A three-judge panel of the 9th U.S. Circuit Court of Appeals issued a unanimous decision in 2011, after many years of contentions litigation, declaring a 29 foot tall Christian cross erected on public land is unconstitutional because it conveys a message of government endorsement of religion in clear violation of the First Amendment Establish Clause.
In 2012, the Supreme Court refused to take the case. Thus the decision of the federal Circuit Court of Appeals is final and constitutes the settled law of the case, right?
Wrong, several Republican U.S. Congressmen are insisting today. That’s because when it comes to their own privately held Christian religion they have no problem whatsoever with violating their solemn oaths to uphold the Constitution, including the First Amendment.
They’re Christians and they want to nullify the Establishment Clause.
The Court of Appeals noted that this same huge Christian cross was dedicated on Easter Sunday in La Jolla, CA, and used for religious gatherings on public government property for nearly three decades before it became part of a memorial dedicated in 1954 in honor of Korean War veterans. It also acknowledged that the community of La Jolla has a "well-documented history" of anti-Semitism from the 1920s to around 1970.
Never-the-less, instead of simply removing the cross from public property as the court has ordered; instead of perhaps erecting it elsewhere in a private setting where no one would object to it, the American Center for Law and Justice filed a brief in U.S. District Court on behalf of 18 GOP members of Congress in yet another legal effort to have the court ignore the Establishment Clause.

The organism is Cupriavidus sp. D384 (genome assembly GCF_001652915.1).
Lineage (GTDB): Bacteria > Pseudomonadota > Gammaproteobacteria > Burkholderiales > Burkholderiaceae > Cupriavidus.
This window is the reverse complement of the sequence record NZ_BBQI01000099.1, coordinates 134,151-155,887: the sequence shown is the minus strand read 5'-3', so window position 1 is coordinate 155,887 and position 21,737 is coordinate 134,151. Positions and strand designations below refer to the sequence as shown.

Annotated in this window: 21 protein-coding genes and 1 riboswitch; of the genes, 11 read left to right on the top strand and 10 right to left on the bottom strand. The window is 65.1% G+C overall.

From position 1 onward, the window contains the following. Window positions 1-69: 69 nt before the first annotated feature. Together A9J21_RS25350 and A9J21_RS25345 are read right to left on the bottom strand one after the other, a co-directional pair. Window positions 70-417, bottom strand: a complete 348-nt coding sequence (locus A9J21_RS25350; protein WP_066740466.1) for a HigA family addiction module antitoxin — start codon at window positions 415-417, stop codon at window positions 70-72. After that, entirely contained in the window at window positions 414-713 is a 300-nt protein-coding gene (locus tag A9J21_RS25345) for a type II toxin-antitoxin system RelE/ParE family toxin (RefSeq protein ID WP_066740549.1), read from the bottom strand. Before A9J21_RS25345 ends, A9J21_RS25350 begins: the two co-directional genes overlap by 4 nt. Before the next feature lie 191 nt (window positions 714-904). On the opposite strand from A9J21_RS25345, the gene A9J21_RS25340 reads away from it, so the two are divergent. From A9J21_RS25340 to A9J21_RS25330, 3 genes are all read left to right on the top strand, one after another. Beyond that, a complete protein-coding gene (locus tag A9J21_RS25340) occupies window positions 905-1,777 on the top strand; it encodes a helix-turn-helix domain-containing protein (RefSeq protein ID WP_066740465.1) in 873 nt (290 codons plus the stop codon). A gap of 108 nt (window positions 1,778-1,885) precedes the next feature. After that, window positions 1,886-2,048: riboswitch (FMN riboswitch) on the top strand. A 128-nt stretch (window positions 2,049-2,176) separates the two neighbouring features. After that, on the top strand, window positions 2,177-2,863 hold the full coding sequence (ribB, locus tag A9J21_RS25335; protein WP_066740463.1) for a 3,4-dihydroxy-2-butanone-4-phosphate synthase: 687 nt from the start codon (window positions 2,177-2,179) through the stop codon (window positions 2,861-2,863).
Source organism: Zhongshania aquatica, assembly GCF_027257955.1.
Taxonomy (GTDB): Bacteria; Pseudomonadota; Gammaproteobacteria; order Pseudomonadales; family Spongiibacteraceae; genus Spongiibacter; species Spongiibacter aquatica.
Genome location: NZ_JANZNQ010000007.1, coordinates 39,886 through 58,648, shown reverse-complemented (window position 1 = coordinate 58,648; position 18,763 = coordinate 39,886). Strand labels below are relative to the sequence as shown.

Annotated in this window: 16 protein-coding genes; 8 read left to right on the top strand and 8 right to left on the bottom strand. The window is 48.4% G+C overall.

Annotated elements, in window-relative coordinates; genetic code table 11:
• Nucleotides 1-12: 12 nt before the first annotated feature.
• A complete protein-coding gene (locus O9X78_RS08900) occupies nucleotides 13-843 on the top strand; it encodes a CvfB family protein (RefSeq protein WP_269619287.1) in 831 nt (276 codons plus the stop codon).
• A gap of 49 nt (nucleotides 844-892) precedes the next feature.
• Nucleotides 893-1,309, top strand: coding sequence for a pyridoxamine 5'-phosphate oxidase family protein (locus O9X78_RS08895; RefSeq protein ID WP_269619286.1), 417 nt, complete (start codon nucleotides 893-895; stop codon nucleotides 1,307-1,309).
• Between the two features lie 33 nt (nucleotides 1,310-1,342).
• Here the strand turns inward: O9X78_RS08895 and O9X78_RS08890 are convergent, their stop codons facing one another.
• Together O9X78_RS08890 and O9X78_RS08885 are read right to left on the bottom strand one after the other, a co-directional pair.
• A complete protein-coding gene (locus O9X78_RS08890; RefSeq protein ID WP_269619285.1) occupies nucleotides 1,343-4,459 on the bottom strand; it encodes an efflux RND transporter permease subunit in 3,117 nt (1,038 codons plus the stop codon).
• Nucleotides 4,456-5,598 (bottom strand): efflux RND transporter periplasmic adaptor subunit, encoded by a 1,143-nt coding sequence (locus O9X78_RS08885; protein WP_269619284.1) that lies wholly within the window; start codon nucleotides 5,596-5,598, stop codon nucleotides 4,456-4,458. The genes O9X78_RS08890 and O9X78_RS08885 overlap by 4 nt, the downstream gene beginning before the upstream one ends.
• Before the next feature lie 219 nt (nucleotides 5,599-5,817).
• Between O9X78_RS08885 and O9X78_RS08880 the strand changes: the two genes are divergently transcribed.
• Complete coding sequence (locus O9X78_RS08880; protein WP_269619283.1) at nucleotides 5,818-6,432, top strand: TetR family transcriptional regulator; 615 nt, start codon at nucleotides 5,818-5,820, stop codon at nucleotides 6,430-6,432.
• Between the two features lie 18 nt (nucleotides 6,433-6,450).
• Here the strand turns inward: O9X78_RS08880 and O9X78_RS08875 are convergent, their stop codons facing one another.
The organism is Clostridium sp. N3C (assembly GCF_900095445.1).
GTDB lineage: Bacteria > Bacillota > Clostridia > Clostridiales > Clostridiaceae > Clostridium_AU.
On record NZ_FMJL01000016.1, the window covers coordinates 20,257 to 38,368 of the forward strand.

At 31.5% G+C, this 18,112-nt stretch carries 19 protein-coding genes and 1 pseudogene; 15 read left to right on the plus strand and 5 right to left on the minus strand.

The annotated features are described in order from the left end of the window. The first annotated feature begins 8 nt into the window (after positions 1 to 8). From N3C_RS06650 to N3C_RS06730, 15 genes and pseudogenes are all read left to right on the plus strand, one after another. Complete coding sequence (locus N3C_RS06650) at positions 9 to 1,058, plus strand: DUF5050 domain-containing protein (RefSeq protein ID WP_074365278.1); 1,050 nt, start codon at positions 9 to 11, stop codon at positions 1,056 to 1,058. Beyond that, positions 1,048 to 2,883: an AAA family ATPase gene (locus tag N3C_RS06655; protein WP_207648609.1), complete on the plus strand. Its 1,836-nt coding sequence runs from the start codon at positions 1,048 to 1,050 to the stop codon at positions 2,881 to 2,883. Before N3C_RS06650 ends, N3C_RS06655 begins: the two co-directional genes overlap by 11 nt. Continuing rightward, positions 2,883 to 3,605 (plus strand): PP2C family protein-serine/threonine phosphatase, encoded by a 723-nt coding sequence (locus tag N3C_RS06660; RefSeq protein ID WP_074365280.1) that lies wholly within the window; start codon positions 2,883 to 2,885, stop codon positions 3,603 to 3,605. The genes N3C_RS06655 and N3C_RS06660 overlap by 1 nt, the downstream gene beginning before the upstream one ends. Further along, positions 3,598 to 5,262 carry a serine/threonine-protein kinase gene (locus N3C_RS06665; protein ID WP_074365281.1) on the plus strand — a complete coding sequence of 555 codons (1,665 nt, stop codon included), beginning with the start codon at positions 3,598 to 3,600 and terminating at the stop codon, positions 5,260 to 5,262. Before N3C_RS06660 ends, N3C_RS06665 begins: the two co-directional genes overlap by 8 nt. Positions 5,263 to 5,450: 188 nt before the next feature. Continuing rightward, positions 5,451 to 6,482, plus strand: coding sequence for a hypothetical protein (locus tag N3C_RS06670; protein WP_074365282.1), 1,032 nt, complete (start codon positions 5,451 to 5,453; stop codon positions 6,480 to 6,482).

ACLJ Chief Counsel Jay Sekulow said putting the memorial in the hands of a private nonprofit group, the Mount Soledad Memorial Association, would be an appropriate alternative to removing the memorial's cross. "We're urging the court to permit a private organization to obtain and operate the war memorial – a remedy that would remove any constitutional questions and protect this longstanding tribute to our men and women in uniform," says Sekulow.
City officials maintain that this Christian cross is part of a secular war memorial embraced by San Diego area residents who in 2005 overwhelmingly approved a measure to preserve it by donating it to the federal government.
They actually believe that a Christian cross sends a secular message and that the religious display is OK if they’ve donated it to the federal government. So they donated just that part of the land under the cross to the federal government, but simply can’t understand now why the courts have said that ruse doesn’t render the display constitutional.
Religionists will do anything to try to get around the Establishment Clause.
Officials for the city of DeLand, Fla., for example, are also fighting to keep a Christian cross displayed prominently on their city seal despite the fact that the religious symbol constitutes a clear endorsement of religion by the city in violation of the Establishment Clause.
"This is an intrusion of religion into the world of government," explained Rabbi Merrill Shapiro, president of the Flagler County chapter of Americans United for Separation of Church and State. "And the world of government and the world of religion should be separate as called for in the First Amendment of the United States constitution.”When the government establishes a Christian cross as part of its official seal, it tends to make non-Christians feel "like second-class citizens."
Not surprisingly, the City is taking the position that a Christian cross is not religious. "Nothing in the history of the city's seal suggests that it was adopted to promote any particular religion or even religion in general," declared DeLand City Attorney Darren Elkind.
Christian crosses are not religious symbols.
Christian crosses are secular symbols.
That’s the type of excuses we get when religiously oriented lawmakers fight perpetually to nullify the Establishment Clause.